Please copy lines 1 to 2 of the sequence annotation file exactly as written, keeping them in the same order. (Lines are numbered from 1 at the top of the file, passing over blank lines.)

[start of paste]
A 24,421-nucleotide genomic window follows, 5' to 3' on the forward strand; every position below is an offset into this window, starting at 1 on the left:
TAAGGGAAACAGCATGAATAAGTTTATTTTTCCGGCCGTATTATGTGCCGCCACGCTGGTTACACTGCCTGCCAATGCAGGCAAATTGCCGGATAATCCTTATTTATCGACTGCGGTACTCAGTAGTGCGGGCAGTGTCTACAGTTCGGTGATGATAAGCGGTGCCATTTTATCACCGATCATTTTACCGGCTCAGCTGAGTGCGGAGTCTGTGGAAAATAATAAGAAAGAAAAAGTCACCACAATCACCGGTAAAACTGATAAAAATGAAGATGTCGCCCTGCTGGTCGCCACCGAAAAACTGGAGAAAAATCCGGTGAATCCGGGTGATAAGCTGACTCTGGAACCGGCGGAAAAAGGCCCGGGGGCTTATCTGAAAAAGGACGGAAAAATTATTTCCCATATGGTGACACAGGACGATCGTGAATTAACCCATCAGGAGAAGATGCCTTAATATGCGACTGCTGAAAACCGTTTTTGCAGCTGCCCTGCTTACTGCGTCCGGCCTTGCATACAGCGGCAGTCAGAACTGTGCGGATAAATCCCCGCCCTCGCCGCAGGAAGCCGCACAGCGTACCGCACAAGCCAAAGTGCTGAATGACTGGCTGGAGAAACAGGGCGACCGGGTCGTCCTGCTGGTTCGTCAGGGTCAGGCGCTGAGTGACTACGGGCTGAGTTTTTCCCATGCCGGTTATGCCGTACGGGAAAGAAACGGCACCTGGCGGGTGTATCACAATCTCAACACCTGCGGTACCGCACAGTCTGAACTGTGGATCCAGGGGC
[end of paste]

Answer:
A 24,421-nucleotide genomic window follows, 5' to 3' on the forward strand; every position below is an offset into this window, starting at 1 on the left:
TAAGGGAAACAGCATGAATAAGTTTATTTTTCCGGCCGTATTATGTGCCGCCACGCTGGTTACACTGCCTGCCAATGCAGGCAAATTGCCGGATAATCCTTATTTATCGACTGCGGTACTCAGTAGTGCGGGCAGTGTCTACAGTTCGGTGATGATAAGCGGTGCCATTTTATCACCGATCATTTTACCGGCTCAGCTGAGTGCGGAGTCTGTGGAAAATAATAAGAAAGAAAAAGTCACCACAATCACCGGTAAAACTGATAAAAATGAAGATGTCGCCCTGCTGGTCGCCACCGAAAAACTGGAGAAAAATCCGGTGAATCCGGGTGATAAGCTGACTCTGGAACCGGCGGAAAAAGGCCCGGGGGCTTATCTGAAAAAGGACGGAAAAATTATTTCCCATATGGTGACACAGGACGATCGTGAATTAACCCATCAGGAGAAGATGCCTTAATATGCGACTGCTGAAAACCGTTTTTGCAGCTGCCCTGCTTACTGCGTCCGGCCTTGCATACAGCGGCAGTCAGAACTGTGCGGATAAATCCCCGCCCTCGCCGCAGGAAGCCGCACAGCGTACCGCACAAGCCAAAGTGCTGAATGACTGGCTGGAGAAACAGGGCGACCGGGTCGTCCTGCTGGTTCGTCAGGGTCAGGCGCTGAGTGACTACGGGCTGAGTTTTTCCCATGCCGGTTATGCCGTACGGGAAAGAAACGGCACCTGGCGGGTGTATCACAATCTCAACACCTGCGGTACCGCACAGTCTGAACTGTGGATCCAGGGGC